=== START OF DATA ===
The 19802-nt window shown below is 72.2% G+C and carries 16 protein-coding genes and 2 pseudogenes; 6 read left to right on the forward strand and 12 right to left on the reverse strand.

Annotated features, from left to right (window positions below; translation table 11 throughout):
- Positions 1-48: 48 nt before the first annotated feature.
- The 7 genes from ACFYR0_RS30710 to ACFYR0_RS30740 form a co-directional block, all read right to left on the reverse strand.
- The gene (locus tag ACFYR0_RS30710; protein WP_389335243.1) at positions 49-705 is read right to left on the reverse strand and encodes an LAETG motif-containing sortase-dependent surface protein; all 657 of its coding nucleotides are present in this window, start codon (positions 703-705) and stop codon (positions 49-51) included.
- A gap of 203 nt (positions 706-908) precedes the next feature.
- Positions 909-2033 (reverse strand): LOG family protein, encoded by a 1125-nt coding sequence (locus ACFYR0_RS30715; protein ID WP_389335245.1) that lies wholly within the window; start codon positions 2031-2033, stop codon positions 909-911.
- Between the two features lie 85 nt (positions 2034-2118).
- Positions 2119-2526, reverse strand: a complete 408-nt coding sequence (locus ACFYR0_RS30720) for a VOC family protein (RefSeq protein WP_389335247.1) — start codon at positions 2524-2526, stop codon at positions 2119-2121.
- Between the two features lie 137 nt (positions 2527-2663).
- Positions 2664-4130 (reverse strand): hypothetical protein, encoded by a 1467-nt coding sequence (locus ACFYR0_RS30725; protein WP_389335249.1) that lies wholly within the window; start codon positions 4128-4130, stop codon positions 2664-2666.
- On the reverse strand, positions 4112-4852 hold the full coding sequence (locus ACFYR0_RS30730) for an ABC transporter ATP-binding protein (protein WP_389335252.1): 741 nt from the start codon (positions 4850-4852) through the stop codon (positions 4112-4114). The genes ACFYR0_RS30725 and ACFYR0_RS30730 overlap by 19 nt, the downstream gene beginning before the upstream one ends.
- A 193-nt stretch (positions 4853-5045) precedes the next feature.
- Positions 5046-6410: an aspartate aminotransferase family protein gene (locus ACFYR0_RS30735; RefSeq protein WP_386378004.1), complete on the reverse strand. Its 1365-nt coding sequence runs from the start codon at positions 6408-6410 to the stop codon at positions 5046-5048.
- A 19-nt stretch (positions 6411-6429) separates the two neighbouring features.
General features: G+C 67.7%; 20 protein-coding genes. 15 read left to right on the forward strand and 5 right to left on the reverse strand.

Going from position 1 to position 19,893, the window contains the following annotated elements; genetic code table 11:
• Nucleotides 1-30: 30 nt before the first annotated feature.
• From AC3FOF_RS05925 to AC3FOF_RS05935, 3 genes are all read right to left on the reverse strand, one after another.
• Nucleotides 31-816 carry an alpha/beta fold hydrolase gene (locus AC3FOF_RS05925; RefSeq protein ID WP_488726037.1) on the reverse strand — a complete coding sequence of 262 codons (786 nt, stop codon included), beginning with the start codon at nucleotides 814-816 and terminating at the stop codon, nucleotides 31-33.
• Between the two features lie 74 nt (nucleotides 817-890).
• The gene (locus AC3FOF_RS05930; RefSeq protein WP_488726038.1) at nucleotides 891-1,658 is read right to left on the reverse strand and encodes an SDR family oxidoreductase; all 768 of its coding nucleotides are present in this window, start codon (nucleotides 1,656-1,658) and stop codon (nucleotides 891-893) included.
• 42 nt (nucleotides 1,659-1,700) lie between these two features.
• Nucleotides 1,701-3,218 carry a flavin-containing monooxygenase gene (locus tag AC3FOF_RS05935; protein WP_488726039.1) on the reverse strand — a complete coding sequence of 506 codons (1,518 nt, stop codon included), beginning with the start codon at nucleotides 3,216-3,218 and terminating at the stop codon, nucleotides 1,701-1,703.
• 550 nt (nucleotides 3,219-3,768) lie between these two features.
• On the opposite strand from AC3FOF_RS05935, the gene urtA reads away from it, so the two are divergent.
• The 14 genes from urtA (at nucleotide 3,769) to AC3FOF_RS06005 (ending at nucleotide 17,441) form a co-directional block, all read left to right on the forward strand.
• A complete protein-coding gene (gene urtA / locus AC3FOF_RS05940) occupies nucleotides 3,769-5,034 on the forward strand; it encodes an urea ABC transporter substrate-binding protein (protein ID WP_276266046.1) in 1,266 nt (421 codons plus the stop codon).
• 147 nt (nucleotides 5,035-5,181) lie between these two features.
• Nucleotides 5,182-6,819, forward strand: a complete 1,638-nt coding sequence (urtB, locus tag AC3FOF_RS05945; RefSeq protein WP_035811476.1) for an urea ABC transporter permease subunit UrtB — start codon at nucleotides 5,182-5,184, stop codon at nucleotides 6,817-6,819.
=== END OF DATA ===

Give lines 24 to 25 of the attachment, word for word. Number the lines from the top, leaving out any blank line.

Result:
• Nucleotides 1,701-3,218 carry a flavin-containing monooxygenase gene (locus tag AC3FOF_RS05935; protein WP_488726039.1) on the reverse strand — a complete coding sequence of 506 codons (1,518 nt, stop codon included), beginning with the start codon at nucleotides 3,216-3,218 and terminating at the stop codon, nucleotides 1,701-1,703.
• 550 nt (nucleotides 3,219-3,768) lie between these two features.